In the cities here we have at least 3 large rail yards, and the proposed north loop line between downtown touches on track that connects all of them. I’m do not believe it’s as simple as asking the rail companies to allow a passenger train along that track, and that it even could make the time proposed. Which goes back to my point before that it seems to be a lot of hassle for what’s really a 15 to 20 min savings on the greenline. Even to get Amtrack to cross the mainlines by the river in St. Paul so the trains could use Union Depot took a lot of money and effort, this may be similar.
The above isn’t even a point because there is no way a train could average 60 through that congested track, let alone run often enough to make it a time savings over what’s already existing.
The same goes for the comment about using the midway path as a rail connector. It’s a good idea and may be faster than using existing freight track, but again it’s a lot of money to spend on a project that wouldn’t shave that much time on the travel between the downtowns.
Personally I’d be fine with a limited stop Greenline train, and seeing that happen, but even then the money and planning to do that may not be worth the 10 min it would take off of travel times.
I think a more practical high performing rail transit routing between downtowns would instead follow the current Amtrak right-of-way along And Mill Road in St. Paul, past the old Amtrak station, through Dinkytown on the old Great Northern ROW (by MacDonalds) and then over the river on via the Stone Arch Bridge into downtown Minneapolis. You would need to double deck the Stone Arch to accommodate the current trail or, at the risk of armed rebellion, force the trail users about a half mile south to the other trail bridge connecting the U’s east and west banks (the old Northern Pacific bridge). There are few, if any, freight rail shippers to displace on the Amtrak route through town and the small number of freight trains on that route can easily be diverted to one of the other three freight routes between downtown STP and the northeast Minneapolis rail yards.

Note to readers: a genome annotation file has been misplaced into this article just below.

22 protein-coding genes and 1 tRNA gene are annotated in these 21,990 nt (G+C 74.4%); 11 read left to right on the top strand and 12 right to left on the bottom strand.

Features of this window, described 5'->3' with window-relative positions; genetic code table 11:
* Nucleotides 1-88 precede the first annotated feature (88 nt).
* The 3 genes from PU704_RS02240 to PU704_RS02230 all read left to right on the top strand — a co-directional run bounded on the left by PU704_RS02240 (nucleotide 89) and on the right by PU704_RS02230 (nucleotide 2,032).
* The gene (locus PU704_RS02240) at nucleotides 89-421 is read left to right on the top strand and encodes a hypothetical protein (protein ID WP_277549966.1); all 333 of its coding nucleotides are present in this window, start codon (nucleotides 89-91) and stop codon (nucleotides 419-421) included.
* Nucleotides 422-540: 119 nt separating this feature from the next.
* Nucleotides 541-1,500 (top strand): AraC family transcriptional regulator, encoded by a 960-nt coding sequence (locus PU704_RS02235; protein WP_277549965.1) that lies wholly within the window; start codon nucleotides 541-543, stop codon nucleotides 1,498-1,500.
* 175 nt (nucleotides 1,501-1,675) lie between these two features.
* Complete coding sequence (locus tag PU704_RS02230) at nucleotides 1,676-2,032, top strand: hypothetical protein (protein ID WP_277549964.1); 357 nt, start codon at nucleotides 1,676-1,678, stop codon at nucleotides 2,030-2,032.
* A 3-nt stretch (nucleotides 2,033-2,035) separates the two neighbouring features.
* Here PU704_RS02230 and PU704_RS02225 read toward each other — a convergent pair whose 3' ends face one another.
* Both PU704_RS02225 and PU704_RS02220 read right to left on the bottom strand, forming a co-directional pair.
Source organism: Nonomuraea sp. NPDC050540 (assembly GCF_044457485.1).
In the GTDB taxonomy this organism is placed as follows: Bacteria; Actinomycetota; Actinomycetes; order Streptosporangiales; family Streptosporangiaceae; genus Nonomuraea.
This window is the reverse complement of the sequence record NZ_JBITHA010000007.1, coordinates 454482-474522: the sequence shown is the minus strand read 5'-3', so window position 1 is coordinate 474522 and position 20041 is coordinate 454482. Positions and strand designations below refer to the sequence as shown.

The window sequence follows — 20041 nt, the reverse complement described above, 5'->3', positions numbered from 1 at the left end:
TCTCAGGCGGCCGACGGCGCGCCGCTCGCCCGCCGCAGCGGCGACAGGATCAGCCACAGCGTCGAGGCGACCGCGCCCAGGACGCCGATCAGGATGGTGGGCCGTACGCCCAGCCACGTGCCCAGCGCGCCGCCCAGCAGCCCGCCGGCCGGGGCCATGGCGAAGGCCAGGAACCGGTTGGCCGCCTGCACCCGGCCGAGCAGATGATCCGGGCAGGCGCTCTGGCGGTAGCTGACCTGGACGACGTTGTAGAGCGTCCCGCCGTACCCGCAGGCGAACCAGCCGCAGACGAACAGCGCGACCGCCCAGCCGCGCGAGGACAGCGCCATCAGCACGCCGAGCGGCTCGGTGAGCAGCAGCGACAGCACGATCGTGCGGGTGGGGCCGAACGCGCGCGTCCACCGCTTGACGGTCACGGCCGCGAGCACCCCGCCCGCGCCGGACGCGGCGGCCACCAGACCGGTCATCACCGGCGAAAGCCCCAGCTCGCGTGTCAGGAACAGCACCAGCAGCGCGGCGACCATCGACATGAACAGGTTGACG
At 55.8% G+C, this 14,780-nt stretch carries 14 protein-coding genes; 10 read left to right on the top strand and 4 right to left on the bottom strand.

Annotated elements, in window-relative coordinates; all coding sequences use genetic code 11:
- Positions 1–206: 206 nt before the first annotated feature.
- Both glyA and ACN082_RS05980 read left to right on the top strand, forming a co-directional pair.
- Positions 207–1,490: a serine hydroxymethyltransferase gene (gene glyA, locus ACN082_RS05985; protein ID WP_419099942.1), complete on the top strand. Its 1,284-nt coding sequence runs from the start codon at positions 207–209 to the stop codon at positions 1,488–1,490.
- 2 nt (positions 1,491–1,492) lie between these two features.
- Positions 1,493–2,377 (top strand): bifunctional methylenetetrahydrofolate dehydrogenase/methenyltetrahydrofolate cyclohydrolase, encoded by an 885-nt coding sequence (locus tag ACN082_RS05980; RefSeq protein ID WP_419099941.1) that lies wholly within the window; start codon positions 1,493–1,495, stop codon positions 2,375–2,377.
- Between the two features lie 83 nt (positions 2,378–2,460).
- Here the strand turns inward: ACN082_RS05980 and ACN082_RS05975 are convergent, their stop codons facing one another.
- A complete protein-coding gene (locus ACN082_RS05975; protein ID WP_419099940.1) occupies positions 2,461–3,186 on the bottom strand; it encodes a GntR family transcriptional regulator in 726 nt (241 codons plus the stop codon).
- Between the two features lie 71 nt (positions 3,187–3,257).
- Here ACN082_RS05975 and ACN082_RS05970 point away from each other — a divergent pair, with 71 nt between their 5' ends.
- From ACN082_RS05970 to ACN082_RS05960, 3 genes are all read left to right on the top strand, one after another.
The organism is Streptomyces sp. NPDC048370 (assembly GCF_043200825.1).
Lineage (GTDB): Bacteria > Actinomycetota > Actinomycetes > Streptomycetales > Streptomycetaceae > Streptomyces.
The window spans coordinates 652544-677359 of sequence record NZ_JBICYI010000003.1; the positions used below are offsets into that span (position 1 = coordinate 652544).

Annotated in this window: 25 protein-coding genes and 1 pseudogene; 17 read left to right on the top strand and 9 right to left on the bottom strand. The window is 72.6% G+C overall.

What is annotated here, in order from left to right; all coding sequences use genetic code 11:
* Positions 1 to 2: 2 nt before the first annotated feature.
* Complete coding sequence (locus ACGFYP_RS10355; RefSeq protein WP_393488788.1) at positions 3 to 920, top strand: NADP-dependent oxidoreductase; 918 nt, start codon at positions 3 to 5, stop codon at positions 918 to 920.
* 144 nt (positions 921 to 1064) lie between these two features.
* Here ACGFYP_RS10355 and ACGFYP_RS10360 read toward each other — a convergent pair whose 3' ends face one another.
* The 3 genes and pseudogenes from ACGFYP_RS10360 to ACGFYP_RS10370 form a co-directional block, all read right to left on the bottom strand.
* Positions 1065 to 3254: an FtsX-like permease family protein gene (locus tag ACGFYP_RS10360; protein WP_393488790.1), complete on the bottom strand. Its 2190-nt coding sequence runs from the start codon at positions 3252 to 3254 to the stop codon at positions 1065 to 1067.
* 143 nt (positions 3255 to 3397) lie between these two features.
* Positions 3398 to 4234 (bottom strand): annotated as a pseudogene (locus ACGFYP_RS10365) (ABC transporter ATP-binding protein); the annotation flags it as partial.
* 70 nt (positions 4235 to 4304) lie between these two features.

Oh, forgot a key point re the Merriam Park route for the high performance downtowns link: That would be inserting two strategic stops, one at the Snelling/Marshall intersection that is a short walk from Allianz Soccer Pitch and the rapidly developing Snelling/University/Selby corridor. Running over the former Great Northern ROW crosses Snelling between the fairgrounds and Hamline, but not much else within a 10 minute walk. The other stop would be at the U in Dinkytown.
So a few things on that.
My point still stands that in the end it would be millions if not billions to save about 15 to 20 min. That may or may not be worth it, and it may warrant a study to be done, but that same amount of time could be gained by adding an express track and scheduling on the existing Green Line.
With the Amtrack route, sure that could work. But look at the issues that came up with the southwest line when they floated the idea of displacing the beloved bike path. Now think of what would happen when you’re putting track back over the stone arch, and along the river front. Again it may be a good idea, but politically I doubt anyone would be for it. Even then you’re only saving the same 15 to 20 min.
Personally I sort of like the idea of expanding the light rail down through downtown st paul and over to the old Ford site, then over the bridge to connect with the blue line. Although the neighbors hate the idea, but then again the redevelopment of the ford site seems to be going through without taking neighbor consideration, so I’m not sure it would inhibit the rail plans. It also seems like a better idea to me than running light rail or a trolly down 7th.
On a different note there is a website that talks about abandoned freeway projects in the area. One example is the proposed interstate 335. It seems there was a sweet spot to politically get the freeway system done, and or to demolish a ton of buildings here and across the country. That spot is gone now, and as CA has shown or even the SouthWest corroder here, that whatever happens won’t be met by property owners (or bike path users) with the same sense of nationalism (or whatever helped the freeways happen), and it will turn into this long drawn out expensive process that seems perpetually 10+ years down the road. I’ve said it before, but I think grand rail plans aren’t in the cards or realistic for at least the next 20-30 years.